Alberta sees 320 days of sunshine a year and ranks near the top of Canadian provinces with about 50% of daytime hours in the sun.
And now that all 36,000 solar panels have been installed at Alberta Solar One (ABS1), Enbridge’s newest solar energy facility is soaking up that big-sky potential.
After construction began last fall, the 10.5-MW facility near Burdett, Alberta entered service earlier this month. As Enbridge’s first solar self-power project in Canada, ABS1 will supply a portion of the crude oil and liquid requirements for the Canadian Mainline — marking another step for Enbridge’s company-wide journey to net-zero emissions by 2050.
“These types of projects fit into our larger growth plans to reduce emission intensity by 35% and be net neutral by 2050,” said Vern Yu, Enbridge executive vice president and president of the company’s liquids pipelines business. “To help get there, we’re using solar self-power to generate electricity for our operations, modernizing our systems to improve efficiency and advance other technologies.”
In the United States, Enbridge’s New Jersey-based Lambertville Solar Project offsets a portion of the electric load at a nearby compressor station and helps power the compressor units that keep natural gas flowing along the cross-continent Texas Eastern Transmission pipeline. Its Heidlersburg Solar Project in Pennsylvania will do the same when it enters service later this spring.
“This project is a win-win for Enbridge’s power team as we continue to grow our renewable energy portfolio and support Enbridge’s sustainability goals,” says Matthew Akman, Enbridge’s senior vice president of strategy and power. “We’re excited to see our first Canadian self-power project come online, and we will continue to invest in opportunities across North America that generate energy to power our operations.”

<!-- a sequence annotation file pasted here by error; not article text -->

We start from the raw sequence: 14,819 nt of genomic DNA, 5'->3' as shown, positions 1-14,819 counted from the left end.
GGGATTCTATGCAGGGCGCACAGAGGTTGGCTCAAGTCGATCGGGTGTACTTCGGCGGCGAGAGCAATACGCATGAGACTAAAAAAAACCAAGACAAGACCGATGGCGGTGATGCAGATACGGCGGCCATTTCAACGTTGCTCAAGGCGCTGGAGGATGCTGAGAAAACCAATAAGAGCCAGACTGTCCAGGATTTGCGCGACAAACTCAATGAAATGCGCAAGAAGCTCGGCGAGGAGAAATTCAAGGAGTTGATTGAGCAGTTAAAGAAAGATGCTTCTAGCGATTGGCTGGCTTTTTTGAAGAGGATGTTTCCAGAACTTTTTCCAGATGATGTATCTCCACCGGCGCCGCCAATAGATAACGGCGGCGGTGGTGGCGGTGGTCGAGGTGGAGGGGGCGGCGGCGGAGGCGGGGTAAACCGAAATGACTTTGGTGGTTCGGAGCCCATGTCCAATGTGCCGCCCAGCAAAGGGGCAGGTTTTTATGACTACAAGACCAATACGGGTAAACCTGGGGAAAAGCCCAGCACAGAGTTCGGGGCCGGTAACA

By supplying Canada’s mainline power requirements with renewable electricity, ABS1 displaces power generated from carbon emitters like coal-fired power plants. ABS1 will supply the equivalent energy needs of about 3000 homes, offsetting about 13,227 tons (12,000 tonnes) of carbon annually.
ABS1 was co-developed by Enbridge and Morgan Solar, a Canadian solar technology company. In addition to advancing Enbridge’s self-power initiatives, the project will also help to commercialize Morgan Solar’s SimbaX proprietary performance boosting solar technologies that delivers more energy per kW installed, boosting the panel’s energy production. According to Enbridge, ABS1 is the first utility-scale application of this technology.
Emissions Reduction Alberta (ERA) committed US$10 million in funding to the Alberta Solar One project. Later this spring, about 50 grazing sheep will be brought into manage the grass growth onsite at the project.